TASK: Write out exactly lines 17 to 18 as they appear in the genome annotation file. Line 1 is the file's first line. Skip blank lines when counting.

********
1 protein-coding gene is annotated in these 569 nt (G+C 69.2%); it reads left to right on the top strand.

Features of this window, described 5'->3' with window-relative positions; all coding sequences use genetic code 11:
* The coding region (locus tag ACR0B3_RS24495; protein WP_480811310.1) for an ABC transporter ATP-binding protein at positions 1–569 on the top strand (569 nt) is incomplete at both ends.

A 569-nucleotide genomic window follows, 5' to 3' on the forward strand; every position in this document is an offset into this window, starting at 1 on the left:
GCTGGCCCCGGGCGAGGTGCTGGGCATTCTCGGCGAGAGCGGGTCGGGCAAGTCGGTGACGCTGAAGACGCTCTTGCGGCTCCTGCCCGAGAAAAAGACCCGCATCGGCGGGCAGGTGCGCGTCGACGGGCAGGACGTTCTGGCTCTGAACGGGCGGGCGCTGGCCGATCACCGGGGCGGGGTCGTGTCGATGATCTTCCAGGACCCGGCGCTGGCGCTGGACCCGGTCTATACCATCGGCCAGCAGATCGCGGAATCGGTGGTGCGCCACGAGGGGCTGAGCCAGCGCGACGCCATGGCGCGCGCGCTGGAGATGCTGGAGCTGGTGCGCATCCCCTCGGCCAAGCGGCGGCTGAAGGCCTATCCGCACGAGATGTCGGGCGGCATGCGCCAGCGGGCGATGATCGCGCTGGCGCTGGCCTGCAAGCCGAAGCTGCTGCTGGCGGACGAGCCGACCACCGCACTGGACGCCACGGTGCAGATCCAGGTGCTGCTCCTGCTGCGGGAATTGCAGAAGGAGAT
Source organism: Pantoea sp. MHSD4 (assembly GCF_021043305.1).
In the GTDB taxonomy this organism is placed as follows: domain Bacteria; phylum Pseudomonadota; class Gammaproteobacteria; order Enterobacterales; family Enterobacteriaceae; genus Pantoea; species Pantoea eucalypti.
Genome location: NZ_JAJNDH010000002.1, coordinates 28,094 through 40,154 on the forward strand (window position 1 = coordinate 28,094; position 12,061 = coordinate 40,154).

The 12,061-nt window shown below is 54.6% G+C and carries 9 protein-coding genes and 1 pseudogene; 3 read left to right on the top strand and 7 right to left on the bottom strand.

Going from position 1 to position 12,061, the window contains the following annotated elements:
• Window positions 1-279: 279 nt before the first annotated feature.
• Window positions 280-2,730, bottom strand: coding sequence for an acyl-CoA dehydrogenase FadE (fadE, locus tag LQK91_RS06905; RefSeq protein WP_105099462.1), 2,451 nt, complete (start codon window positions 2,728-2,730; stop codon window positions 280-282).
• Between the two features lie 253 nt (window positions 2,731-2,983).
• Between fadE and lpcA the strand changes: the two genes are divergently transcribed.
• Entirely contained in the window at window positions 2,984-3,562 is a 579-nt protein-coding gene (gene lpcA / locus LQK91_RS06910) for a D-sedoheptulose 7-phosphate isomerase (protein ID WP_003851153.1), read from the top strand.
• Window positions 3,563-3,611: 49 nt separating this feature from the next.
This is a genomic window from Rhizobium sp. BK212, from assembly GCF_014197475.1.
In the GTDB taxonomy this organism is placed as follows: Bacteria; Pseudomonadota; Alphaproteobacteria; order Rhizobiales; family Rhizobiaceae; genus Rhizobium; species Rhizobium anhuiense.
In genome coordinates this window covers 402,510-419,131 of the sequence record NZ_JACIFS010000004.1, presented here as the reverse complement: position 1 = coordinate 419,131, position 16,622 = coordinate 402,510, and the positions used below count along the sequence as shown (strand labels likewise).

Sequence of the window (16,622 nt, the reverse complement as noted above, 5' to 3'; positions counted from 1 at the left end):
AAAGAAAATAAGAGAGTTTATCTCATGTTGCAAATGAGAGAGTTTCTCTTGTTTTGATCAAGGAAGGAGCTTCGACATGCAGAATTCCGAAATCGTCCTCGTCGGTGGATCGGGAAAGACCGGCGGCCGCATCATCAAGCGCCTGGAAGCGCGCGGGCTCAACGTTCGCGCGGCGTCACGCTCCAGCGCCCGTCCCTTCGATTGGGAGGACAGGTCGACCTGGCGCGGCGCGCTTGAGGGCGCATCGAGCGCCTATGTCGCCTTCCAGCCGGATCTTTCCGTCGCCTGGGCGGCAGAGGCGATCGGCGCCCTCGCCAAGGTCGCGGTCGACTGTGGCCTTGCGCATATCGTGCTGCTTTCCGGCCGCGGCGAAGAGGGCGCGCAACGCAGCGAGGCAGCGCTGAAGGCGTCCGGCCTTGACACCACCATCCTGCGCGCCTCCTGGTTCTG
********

This is a genomic window from Rhizobium sp. BK212, from assembly GCF_014197475.1.
In the GTDB taxonomy this organism is placed as follows: Bacteria; Pseudomonadota; Alphaproteobacteria; order Rhizobiales; family Rhizobiaceae; genus Rhizobium; species Rhizobium anhuiense.